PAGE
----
Currently, it is unclear if a hierarchical lineage relationship exists among the various progenitor cells of the intestine. It has been proposed that the Wnt-responsive gene Lgr5 exclusively marks actively dividing intestinal stem cells [9]. It is possible that a more dormant or quiescent population of stem cells is at the apex of the stem cell hierarchy and gives rise to the rapidly cycling Lgr5 progenitors in a similar fashion as the well-described hematopoietic and neuronal stem cell hierarchies. This type of relationship may help explain how the intestine regenerates after radiation exposure and chemotherapy, which target actively cycling cells (likely Lgr5-expressing populations) [17]. Solid tumors which develop resistance to these therapies may use a similar mechanism, in which a subset of cells capable of repopulating a tumor is in a dormant (protected) state during dosing of cytotoxic therapeutics. A progenitor cell hierarchy may also exist among the TA population where lineage restriction is initiated, resulting in generation of specific cell types [18]. Interestingly, dysregulation of these progenitor pools may be reflected in cancers where single cell types dominate the tumor, such as mucinous adenocarcinoma. A better understanding of differences between normal intestinal progenitors and their progeny will lead to greater insight into the various initiating cells within a cancer and has great potential to lead to novel therapeutic approaches for eradicating disease.

3. Colorectal Cancer and Metastatic Disease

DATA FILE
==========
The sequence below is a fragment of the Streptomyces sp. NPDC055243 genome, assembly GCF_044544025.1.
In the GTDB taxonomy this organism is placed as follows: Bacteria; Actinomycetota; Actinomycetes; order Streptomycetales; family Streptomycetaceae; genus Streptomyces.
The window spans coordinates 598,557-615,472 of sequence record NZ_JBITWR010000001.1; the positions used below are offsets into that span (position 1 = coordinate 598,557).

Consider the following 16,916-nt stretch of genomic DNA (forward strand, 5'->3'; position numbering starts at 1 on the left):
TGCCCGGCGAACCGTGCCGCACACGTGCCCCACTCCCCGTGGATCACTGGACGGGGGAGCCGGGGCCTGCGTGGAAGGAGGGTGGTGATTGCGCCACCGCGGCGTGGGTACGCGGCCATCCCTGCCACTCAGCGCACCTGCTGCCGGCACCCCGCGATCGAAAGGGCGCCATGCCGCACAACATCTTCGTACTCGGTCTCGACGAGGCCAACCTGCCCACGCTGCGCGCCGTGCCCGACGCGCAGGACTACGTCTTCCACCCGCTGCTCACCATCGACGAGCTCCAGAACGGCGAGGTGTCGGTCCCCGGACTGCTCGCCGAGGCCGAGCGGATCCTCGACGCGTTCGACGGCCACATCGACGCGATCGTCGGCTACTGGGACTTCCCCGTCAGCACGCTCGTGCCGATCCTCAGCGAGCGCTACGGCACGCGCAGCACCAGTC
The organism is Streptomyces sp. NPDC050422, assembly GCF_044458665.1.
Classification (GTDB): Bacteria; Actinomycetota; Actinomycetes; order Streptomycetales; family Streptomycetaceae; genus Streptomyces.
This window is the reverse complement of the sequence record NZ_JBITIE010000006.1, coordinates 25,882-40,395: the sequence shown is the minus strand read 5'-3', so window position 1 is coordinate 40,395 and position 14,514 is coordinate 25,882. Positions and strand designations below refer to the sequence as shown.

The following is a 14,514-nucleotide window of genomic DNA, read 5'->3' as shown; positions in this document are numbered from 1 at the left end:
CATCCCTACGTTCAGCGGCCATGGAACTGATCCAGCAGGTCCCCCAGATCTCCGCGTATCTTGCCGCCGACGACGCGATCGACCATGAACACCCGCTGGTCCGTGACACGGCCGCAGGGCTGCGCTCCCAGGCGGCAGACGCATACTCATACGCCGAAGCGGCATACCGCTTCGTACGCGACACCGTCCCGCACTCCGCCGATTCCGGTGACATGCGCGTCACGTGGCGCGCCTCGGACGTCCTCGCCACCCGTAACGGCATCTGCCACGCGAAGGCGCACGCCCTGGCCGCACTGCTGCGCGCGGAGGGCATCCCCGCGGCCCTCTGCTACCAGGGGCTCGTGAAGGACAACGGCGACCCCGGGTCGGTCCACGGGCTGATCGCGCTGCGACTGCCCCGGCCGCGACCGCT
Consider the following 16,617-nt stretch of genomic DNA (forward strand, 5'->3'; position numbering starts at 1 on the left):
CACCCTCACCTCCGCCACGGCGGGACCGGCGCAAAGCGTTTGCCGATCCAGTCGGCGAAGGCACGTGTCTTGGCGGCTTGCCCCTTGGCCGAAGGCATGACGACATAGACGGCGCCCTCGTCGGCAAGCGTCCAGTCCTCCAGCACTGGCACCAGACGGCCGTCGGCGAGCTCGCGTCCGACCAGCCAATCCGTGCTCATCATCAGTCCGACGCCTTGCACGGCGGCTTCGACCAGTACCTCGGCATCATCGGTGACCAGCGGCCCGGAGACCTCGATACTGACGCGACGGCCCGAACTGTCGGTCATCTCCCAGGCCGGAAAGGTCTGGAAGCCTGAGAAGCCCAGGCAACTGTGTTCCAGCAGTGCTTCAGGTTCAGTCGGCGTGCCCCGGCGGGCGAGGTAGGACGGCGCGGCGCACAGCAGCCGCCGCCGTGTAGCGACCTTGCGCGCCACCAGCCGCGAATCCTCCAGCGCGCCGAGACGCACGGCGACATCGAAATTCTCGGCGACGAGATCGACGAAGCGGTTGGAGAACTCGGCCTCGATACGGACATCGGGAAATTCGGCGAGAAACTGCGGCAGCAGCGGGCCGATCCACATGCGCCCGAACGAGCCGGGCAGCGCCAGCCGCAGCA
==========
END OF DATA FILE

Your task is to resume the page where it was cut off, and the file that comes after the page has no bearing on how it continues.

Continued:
Colorectal cancer (CRC) will account for approximately 150,000 new cases and 56,000 deaths in the United States this year, making it the third most commonly diagnosed cancer, as well as the third-leading cause of cancer related mortality [19]. The incidence of CRC has declined over the last two decades with the advent and implementation of routine screening colonoscopy, which allows for early detection and removal of adenomatous polyps before they progress to invasive cancer. Early detection and treatment is the key to better survival. Patients diagnosed with early stage CRC have a five year survival rate of greater than 90% compared to 11% for those diagnosed with locally advanced or metastatic disease. Furthermore, patients with metastatic CRC have a median survival of only two years despite multiple available treatment modalities, including surgical resection, chemoradiation, monoclonal antibodies to tumor growth factors, and liver-directed therapies for metastatic disease. Unfortunately, only a small subset of metastases are sensitive to these therapies and fewer still are cured, highlighting our lack of knowledge regarding the biological underpinnings of this most deadly phase of CRC.